Obviously, we can’t have that conduct from an elected official. He had to resign; there is no question about that. Artiles was at a members-only club in Tallahassee earlier this week when he was speaking with fellow state Senators Audrey Gibson (D) and Perry Thurston (D), who are both black. Artiles told them, in the course of an obscenity-rich rant, that “six niggers” had helped get Senate President Joe Negron elected.
I’ll give Artiles credit for one thing: he didn’t resort the Pazuzu Excuse (“This isn’t who I am, and what I said does not reflect what I think or feel”), which is what almost all public figures in his self-authored predicament do. His resignation letter’s main section reads,
It is clear to me my recent actions and words that I spoke fell far short of what I expect for myself, and for this I am very sorry. I apologize to my family and friends and I apologize to all of my fellow Senators and lawmakers. To the people of my district and all of Miami-Dade, I am sorry I have let you down and ask for your forgiveness. My actions and my presence in government is now a distraction to my colleagues, the legislative process, and the citizens of our great State. I am responsible and I am accountable and effective immediately, I am resigning from the Florida State Senate. It’s clear there are consequences to every action, and in this area, I will need time for personal reflection and growth.
What the episode made me ponder is this: what does using “nigger” when speaking about a black man or woman tell us about the speaker?
Political correctness radicals argue that speaking the word in any context is proof of racism, thus professors at some schools have gotten themselves into trouble using “nigger” to discuss the social and linguistic implications of using the word “nigger.” This is redolent of the gag in “The Life of Brian,” where an official explaining that a man has been condemned to stoning for speaking the name “Jehovah” is stoned to death by the crowd for speaking the name “Jehovah.” (The Ethics Alarms policy is that no words are banned, and devices like “N-word” and “n****r are silly. The posts here reflect both conclusions.)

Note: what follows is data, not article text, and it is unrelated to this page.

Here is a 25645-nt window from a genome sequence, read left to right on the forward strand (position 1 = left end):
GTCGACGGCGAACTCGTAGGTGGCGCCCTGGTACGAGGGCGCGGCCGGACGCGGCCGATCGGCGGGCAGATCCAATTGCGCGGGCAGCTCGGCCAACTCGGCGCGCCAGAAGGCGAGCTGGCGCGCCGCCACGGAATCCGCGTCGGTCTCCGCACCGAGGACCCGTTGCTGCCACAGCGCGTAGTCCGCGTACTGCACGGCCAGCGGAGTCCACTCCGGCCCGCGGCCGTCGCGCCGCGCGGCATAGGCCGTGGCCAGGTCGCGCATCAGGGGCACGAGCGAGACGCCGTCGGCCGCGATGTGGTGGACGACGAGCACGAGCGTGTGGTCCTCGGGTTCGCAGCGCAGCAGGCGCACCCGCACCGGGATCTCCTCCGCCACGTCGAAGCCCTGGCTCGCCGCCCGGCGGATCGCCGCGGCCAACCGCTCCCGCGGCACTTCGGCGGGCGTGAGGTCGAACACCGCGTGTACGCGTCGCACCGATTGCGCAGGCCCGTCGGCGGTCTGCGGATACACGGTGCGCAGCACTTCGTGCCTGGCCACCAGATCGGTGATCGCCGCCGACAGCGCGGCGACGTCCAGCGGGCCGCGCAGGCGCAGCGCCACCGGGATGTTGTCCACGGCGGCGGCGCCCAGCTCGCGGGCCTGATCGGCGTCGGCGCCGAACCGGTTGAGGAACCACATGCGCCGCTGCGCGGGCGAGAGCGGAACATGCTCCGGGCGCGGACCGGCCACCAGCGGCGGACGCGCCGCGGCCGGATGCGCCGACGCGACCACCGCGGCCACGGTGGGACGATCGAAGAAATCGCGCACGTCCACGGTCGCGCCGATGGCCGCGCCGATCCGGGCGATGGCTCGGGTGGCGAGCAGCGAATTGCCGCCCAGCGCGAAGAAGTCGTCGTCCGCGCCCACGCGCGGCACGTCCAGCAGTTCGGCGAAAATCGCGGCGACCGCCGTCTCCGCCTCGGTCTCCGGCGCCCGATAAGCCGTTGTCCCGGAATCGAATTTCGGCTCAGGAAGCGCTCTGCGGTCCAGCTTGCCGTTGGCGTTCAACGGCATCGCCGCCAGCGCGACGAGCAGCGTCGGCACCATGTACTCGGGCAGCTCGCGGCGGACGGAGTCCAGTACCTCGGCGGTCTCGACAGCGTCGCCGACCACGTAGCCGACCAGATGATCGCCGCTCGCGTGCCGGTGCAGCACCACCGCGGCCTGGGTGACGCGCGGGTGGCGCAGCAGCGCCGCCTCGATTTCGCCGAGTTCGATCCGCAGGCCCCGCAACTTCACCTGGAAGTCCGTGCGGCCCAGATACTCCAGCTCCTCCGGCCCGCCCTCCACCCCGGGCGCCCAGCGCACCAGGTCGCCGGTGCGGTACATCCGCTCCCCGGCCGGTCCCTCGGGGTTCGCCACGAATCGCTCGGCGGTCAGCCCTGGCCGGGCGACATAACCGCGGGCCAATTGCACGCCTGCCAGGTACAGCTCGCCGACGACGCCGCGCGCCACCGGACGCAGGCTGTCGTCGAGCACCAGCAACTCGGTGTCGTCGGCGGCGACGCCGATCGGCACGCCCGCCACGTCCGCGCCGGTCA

I had just watched Robert DeNiro’s 1993 directorial effort “A Bronx Tale” (not bad; terrible ending), and in the film was a disturbing scene in which the young hero, who is courting a black teen, gets in a heated argument with her and a black youth and blurts out “Fuck you, you fuckin’ nigger!” Does that necessarily mean he’s a racist? (Spoiler: His girl friend doesn’t think so.) Is it signature significance, meaning only a racist would call an African-American a nigger in anger? Is it possible that in the heat of argument, a non-racist would resort to the ultimate epithet to be hurtful without believing what the word implies? (Do non-sexists and misogynists ever refer to women as bitches, cunts or twats? Is someone necessarily homophobic who calls gays “fags” or “queers”?)
Does using the word, or being easily triggered to use the word just mean the the individual grew up hearing the epithet used a lot? That means it is an ethics alarms malfunction: in the film, the second the word is out of the boy’s mouth, he regrets it. The alarm went off too late. Could using “nigger” just show poor upbringing? I would no more use such epithets than try to swim to Australia: my Dad, a fanatic gentleman, insisted that every individual should be treated with respect at ll times. even in the heat of anger. If I hear someone use denigrating epithets in jokes or casual conversation, they instantly fall several stories down in my estimation. At very least, they are insensitive, unmannerly boors.
But can we safely and fairly assume that ex-Senator Frank Artiles is a racist?